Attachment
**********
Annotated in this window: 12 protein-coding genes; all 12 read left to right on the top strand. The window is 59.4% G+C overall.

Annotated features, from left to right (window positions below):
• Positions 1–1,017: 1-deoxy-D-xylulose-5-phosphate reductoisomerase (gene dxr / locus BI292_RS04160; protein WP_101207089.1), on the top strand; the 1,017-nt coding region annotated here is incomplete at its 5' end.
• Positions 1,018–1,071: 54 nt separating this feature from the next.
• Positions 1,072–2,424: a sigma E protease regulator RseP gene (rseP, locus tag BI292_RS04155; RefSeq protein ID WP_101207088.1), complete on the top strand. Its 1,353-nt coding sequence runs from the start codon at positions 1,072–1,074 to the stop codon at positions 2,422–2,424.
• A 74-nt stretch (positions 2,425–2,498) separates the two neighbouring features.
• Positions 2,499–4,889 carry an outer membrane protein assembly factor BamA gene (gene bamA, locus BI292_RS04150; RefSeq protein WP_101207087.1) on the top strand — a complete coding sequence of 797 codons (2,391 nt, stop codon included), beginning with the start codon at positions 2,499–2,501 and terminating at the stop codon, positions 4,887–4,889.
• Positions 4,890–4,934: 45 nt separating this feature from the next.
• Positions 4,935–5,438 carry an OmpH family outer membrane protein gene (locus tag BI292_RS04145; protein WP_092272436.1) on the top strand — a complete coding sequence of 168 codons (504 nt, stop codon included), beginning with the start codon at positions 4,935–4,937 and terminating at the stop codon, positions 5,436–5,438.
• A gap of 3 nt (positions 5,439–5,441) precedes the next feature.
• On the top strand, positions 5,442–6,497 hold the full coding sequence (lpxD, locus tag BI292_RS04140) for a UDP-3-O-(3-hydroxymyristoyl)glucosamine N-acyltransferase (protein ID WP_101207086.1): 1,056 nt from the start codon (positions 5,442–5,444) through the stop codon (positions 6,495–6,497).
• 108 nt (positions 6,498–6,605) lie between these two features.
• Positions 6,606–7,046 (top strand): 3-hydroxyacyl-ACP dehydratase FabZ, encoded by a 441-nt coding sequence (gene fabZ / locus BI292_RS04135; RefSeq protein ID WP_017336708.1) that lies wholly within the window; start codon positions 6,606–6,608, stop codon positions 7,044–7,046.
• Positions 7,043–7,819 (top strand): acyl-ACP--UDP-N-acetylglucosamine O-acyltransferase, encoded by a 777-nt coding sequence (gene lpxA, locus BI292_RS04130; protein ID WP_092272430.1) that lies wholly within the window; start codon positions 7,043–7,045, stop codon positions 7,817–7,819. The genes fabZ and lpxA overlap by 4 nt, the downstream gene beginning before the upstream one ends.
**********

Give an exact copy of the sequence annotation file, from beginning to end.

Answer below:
Annotated in this window: 12 protein-coding genes; all 12 read left to right on the top strand. The window is 59.4% G+C overall.

Annotated features, from left to right (window positions below):
• Positions 1–1,017: 1-deoxy-D-xylulose-5-phosphate reductoisomerase (gene dxr / locus BI292_RS04160; protein WP_101207089.1), on the top strand; the 1,017-nt coding region annotated here is incomplete at its 5' end.
• Positions 1,018–1,071: 54 nt separating this feature from the next.
• Positions 1,072–2,424: a sigma E protease regulator RseP gene (rseP, locus tag BI292_RS04155; RefSeq protein ID WP_101207088.1), complete on the top strand. Its 1,353-nt coding sequence runs from the start codon at positions 1,072–1,074 to the stop codon at positions 2,422–2,424.
• A 74-nt stretch (positions 2,425–2,498) separates the two neighbouring features.
• Positions 2,499–4,889 carry an outer membrane protein assembly factor BamA gene (gene bamA, locus BI292_RS04150; RefSeq protein WP_101207087.1) on the top strand — a complete coding sequence of 797 codons (2,391 nt, stop codon included), beginning with the start codon at positions 2,499–2,501 and terminating at the stop codon, positions 4,887–4,889.
• Positions 4,890–4,934: 45 nt separating this feature from the next.
• Positions 4,935–5,438 carry an OmpH family outer membrane protein gene (locus tag BI292_RS04145; protein WP_092272436.1) on the top strand — a complete coding sequence of 168 codons (504 nt, stop codon included), beginning with the start codon at positions 4,935–4,937 and terminating at the stop codon, positions 5,436–5,438.
• A gap of 3 nt (positions 5,439–5,441) precedes the next feature.
• On the top strand, positions 5,442–6,497 hold the full coding sequence (lpxD, locus tag BI292_RS04140) for a UDP-3-O-(3-hydroxymyristoyl)glucosamine N-acyltransferase (protein ID WP_101207086.1): 1,056 nt from the start codon (positions 5,442–5,444) through the stop codon (positions 6,495–6,497).
• 108 nt (positions 6,498–6,605) lie between these two features.
• Positions 6,606–7,046 (top strand): 3-hydroxyacyl-ACP dehydratase FabZ, encoded by a 441-nt coding sequence (gene fabZ / locus BI292_RS04135; RefSeq protein ID WP_017336708.1) that lies wholly within the window; start codon positions 6,606–6,608, stop codon positions 7,044–7,046.
• Positions 7,043–7,819 (top strand): acyl-ACP--UDP-N-acetylglucosamine O-acyltransferase, encoded by a 777-nt coding sequence (gene lpxA, locus BI292_RS04130; protein ID WP_092272430.1) that lies wholly within the window; start codon positions 7,043–7,045, stop codon positions 7,817–7,819. The genes fabZ and lpxA overlap by 4 nt, the downstream gene beginning before the upstream one ends.